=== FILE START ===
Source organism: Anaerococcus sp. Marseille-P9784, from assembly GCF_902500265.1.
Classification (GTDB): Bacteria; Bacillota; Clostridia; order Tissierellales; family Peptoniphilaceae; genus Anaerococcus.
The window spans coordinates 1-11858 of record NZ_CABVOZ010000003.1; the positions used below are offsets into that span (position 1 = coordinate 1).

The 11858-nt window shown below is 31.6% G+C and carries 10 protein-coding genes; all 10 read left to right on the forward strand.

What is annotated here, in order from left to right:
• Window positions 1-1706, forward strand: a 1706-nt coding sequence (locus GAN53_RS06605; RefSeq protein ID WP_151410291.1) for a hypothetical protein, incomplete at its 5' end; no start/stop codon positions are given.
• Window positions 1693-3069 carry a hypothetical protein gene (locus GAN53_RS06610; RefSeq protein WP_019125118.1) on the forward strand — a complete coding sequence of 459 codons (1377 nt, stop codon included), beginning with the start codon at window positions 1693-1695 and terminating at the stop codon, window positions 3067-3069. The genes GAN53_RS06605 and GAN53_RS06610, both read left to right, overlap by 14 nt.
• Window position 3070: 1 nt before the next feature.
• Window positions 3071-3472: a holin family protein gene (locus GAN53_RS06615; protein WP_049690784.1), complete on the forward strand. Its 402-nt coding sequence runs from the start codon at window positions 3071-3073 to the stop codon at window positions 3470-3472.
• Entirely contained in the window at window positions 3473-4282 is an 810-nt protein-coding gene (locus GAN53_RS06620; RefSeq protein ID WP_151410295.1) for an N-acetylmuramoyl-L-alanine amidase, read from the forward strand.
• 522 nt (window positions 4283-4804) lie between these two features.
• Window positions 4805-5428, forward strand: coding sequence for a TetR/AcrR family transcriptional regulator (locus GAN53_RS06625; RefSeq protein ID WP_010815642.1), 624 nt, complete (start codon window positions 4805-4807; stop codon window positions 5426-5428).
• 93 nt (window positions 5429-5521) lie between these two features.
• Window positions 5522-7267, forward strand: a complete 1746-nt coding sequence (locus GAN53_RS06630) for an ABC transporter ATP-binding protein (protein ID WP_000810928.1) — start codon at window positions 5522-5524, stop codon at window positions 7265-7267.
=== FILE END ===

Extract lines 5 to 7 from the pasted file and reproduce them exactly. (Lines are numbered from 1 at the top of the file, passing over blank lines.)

What is annotated here, in order from left to right:
• Window positions 1-1706, forward strand: a 1706-nt coding sequence (locus GAN53_RS06605; RefSeq protein ID WP_151410291.1) for a hypothetical protein, incomplete at its 5' end; no start/stop codon positions are given.
• Window positions 1693-3069 carry a hypothetical protein gene (locus GAN53_RS06610; RefSeq protein WP_019125118.1) on the forward strand — a complete coding sequence of 459 codons (1377 nt, stop codon included), beginning with the start codon at window positions 1693-1695 and terminating at the stop codon, window positions 3067-3069. The genes GAN53_RS06605 and GAN53_RS06610, both read left to right, overlap by 14 nt.